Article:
Malted-milk powder adds a rich component to both these cookies and their filling. A double dose of chocolate (chopped semisweet and lots of cocoa powder) makes these sandwich cookies extra decadent.

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Ingredients

For the Cookies
For the Filling

Directions

Instructions Checklist
  • Preheat oven to 350 degrees. Make cookies: Sift together flour, cocoa powder, malted milk powder, baking soda, and salt. With an electric mixer, beat butter and sugar on medium-high speed until pale and fluffy. Mix in egg, vanilla, creme fraiche, and hot water. Reduce speed to low; mix in flour mixture.

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  • Space tablespoon-size balls of dough 3 1/2 inches apart on parchment paper-lined baking sheets. Bake until flat and just firm, 10 to 12 minutes. Let cool on parchment on wire racks.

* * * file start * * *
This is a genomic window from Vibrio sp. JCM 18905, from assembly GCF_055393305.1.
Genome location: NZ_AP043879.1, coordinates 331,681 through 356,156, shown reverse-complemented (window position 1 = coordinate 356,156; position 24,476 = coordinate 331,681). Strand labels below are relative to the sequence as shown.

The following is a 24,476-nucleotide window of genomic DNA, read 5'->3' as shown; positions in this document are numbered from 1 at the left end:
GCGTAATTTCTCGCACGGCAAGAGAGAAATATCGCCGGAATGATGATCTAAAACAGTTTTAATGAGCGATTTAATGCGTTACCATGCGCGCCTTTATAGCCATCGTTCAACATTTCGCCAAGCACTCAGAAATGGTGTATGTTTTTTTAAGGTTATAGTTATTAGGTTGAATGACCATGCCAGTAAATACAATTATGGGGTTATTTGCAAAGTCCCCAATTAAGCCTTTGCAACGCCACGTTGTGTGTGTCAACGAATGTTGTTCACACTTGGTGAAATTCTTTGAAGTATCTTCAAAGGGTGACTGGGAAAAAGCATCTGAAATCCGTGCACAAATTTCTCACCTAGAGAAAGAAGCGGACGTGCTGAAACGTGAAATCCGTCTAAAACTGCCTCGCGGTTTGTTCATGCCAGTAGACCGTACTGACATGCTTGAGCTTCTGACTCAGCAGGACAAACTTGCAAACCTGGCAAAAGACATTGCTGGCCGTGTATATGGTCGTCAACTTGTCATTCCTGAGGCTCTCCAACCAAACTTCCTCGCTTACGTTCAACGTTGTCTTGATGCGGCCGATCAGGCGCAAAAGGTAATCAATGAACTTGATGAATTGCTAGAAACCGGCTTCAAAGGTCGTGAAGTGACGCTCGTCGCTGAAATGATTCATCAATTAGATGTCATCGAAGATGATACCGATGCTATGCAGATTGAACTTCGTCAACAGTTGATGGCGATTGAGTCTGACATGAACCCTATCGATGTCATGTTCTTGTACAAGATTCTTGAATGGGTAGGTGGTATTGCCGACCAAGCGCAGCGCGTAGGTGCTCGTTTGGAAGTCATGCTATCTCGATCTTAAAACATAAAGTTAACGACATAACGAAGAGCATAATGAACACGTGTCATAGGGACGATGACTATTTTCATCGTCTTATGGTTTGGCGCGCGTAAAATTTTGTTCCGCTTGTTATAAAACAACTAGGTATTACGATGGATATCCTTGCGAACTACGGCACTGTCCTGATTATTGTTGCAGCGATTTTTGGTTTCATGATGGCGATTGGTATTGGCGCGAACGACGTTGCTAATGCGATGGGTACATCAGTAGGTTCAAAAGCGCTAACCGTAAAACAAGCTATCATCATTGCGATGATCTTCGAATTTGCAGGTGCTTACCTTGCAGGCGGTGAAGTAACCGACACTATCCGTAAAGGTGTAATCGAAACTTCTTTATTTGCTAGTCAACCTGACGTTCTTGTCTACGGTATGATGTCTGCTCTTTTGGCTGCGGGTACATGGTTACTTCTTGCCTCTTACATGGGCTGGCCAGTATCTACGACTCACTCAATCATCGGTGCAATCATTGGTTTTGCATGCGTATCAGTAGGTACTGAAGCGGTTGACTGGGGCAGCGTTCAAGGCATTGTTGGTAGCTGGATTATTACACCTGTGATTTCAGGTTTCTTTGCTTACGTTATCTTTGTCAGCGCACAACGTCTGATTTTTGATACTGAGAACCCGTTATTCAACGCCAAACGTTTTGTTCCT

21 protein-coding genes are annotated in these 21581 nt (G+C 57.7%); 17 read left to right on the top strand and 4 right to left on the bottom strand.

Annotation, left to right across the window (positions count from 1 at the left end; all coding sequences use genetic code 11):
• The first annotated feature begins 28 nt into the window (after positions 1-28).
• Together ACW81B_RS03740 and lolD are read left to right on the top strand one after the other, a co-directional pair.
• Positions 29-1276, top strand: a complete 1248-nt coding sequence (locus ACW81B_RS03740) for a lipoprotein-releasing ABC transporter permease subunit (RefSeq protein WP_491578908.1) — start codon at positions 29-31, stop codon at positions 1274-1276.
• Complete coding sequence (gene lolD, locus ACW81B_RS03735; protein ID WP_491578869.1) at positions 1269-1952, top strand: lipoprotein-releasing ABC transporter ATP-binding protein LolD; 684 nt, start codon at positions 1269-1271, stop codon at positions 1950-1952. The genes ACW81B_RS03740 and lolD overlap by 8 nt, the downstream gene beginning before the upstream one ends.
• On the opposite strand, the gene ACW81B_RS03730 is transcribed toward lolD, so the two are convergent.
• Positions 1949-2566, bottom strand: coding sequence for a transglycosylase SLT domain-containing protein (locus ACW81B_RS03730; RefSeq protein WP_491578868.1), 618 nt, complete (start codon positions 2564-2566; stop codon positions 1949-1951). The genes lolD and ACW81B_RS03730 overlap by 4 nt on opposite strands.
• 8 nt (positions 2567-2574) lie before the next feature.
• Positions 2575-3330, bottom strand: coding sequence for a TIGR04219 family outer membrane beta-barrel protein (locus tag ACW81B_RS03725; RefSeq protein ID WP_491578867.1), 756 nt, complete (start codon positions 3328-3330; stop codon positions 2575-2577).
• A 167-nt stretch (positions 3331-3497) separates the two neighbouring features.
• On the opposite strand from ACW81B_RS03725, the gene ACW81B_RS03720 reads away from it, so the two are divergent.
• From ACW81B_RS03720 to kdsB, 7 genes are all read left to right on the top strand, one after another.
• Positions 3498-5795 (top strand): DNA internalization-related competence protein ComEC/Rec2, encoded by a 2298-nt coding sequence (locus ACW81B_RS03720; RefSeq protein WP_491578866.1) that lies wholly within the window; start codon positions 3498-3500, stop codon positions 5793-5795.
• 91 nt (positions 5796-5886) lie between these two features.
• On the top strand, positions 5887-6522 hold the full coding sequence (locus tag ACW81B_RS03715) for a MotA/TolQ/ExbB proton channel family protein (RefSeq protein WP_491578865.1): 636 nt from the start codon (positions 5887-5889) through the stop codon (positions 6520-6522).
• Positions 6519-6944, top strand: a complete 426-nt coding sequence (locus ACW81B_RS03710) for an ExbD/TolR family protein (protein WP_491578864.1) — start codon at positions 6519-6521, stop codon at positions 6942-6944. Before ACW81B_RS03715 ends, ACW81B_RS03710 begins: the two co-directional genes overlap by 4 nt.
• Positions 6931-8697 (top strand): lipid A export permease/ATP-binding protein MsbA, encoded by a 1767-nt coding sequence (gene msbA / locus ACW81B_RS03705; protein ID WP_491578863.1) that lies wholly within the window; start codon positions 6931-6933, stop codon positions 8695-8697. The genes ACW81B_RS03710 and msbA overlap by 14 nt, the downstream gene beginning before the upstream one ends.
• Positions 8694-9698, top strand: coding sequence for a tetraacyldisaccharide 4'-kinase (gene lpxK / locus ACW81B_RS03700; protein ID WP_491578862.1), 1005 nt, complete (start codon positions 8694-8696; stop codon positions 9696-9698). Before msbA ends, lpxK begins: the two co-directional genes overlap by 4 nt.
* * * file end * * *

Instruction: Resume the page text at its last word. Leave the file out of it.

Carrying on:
• Making filling: Melt chocolate and butter in a heatproof bowl set over a pan of simmering water, stirring. Let cool. With an electric mixer, beat malted milk powder and cream cheese on medium speed until smooth. Gradually mix in half-and-half, chocolate mixture, and vanilla. Refrigerate, covered, until thick, about 30 minutes. Mix on high speed until fluffy, about 3 minutes.

  • Assemble cookies: Spread a heaping tablespoon filling on the bottom of one cookie. Sandwich with another cookie. Repeat.

Reviews (43)

34 Ratings
  • 5 star values: 11
  • 4 star values: 11
  • 3 star values: 8
  • 2 star values: 3
  • 1 star values: 1
Rating: 5 stars
12/22/2018